MONTEVIDEO, Uruguay (WOMENSENEWS)–I arrived in Uruguay almost four years ago. It was the seventh time in 30 years of marriage that I had packed up a temporary home to follow my husband to a new posting.
I was suffering from the combined symptoms of culture shock, menopause and being away from my children for the first time. However, I did my best to drag myself out and get involved in activities.
I heard about circle dancing at an ex-pat spouses’ meeting, where Mexican psychologist Rosa del Puerto was trying to drum up support.
She said they included traditional dances from all over the world. Some are ancient; others are modern: they all have simple, repetitive steps and are performed in a circle.
She said she was using the technique successfully to help Uruguayan families cope with the absence of relatives who had moved abroad. The movement, the relaxation, the bonding experience were all therapeutic.
I didn’t detect much enthusiasm at that meeting. One woman asked if it was a sect. To me it sounded faddish, but appealing. After all, I thought, I’ll try anything new to pull myself out of my miserable state and I miss my children.
A few days later I cycled to my first session at a neighbor’s house. It was a bright, crisp fall day and the 10-minute bike ride was invigorating. When I arrived, there was a candle in the middle of the floor, a fire blazing. We greeted each other the Uruguayan way: warm kisses on cold cheeks.
Encircling a Candle
The participants, from Holland, Colombia, Guatemala and the United Kingdom, waited nervously until Rosa encouraged us to stand in a circle around the candle, holding hands.
First we warmed up, moving freely around, waving our arms and twisting our bodies. Then the dancing started.
For each dance, Rosa explained the steps; then we all joined in with the music. I felt anxious, with my two left feet, but I tried to relax, breathing deeply. I found that if I concentrated too much, I clamped up and tripped, and if I concentrated too little, I lost track. After a while I found the right balance.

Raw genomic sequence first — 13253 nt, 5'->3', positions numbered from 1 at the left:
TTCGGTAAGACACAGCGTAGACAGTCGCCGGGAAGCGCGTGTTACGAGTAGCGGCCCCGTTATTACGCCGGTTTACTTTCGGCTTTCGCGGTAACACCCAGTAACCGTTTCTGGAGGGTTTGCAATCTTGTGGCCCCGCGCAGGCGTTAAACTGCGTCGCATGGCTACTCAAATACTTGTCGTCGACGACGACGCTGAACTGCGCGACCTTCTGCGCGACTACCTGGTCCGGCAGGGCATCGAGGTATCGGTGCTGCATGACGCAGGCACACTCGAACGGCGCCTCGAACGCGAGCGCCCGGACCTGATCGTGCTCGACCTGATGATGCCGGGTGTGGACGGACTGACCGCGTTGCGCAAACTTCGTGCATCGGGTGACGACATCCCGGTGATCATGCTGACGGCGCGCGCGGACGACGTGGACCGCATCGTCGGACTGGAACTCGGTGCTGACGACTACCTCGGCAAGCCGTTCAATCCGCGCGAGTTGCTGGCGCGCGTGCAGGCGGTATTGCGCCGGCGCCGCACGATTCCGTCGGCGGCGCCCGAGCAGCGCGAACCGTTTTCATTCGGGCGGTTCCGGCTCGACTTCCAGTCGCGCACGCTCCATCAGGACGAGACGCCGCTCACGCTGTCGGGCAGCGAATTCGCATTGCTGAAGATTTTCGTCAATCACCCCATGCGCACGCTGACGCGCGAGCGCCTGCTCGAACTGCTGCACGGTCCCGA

We did a Celtic dance, one from Turkey, two gypsy dances and a Greek one. The music was new to my ear, varied and melodious. We didn’t talk. We just danced. I felt progressively calmer, and my mind drifted into semi-meditation. After the dances we lay on the floor for a 10-minute relaxation session.
Later, I asked myself, what was that all about? I tried to find some connection in my mind. Clearly, all cultures have traditional folk dances, but who had put together this therapeutic package? We had performed dances from countries and cultures that hated each other, and that had little connection with any of us in the group, yet there we were all holding hands and dancing around in circles like children playing. Who started this trend? And why?
I felt peaceful and centered. Also curious. At home, I did some research, and found that in the 1970s, Professor Bernhard Wosien, a German dance master who had collected hundreds of folk dances worldwide, initiated the practice in the Findhorn Foundation Community in northern Scotland.
Further reading revealed that circle dancing–as I had already experienced after just one session–is beneficial to the whole person: body, soul and mind. As well as reducing stress and physical, emotional and mental anxiety, participants learn to relax in the movement, and each person’s personal space generates self-respect and respect for others. You become more flexible and relaxed in both body and mind because you learn to go with the flow in harmony.
"Anything will sell these days," my skeptical inner voice said.
My real me voice retorted strongly: "Hey, don’t be so cynical. Take whatever works and enjoy it."
Renewed and Ready
I was hooked, and continued dancing with the group. Most dances are gentle and meditative; a few are lively and energizing. All of them make you feel at one with yourself and with your companions. Very soon, my feelings of anxiety and lack of self-worth faded. After a few months, I felt renewed, ready for the challenges of my new life.
Recently, I had the most wonderful experience: Some friends of mine have set up a new organization here in Montevideo, aimed at helping people realize their dreams. Not fancy, expensive dreams but simple, attainable things, as long as others are willing to go along.
I was lucky enough to join in when one of the first dreams came true. A middle-aged woman simply wanted to dance on the beach, so the group invited friends to a session on the beach in central Montevideo.
There was a strong breeze, but it was warm. There were about 40 participants. I knew very few of them, but I immediately felt close as we held hands around an arrangement of flowers and candles.
As the sun dropped below the horizon, one woman’s dream sparked a warmth among us all.
Paola Fornari was born on an island in Lake Victoria, and has lived in a dozen countries over three continents. Her articles have featured in publications as diverse as Ireland’s Own, The Oldie and Practical Fishkeeping.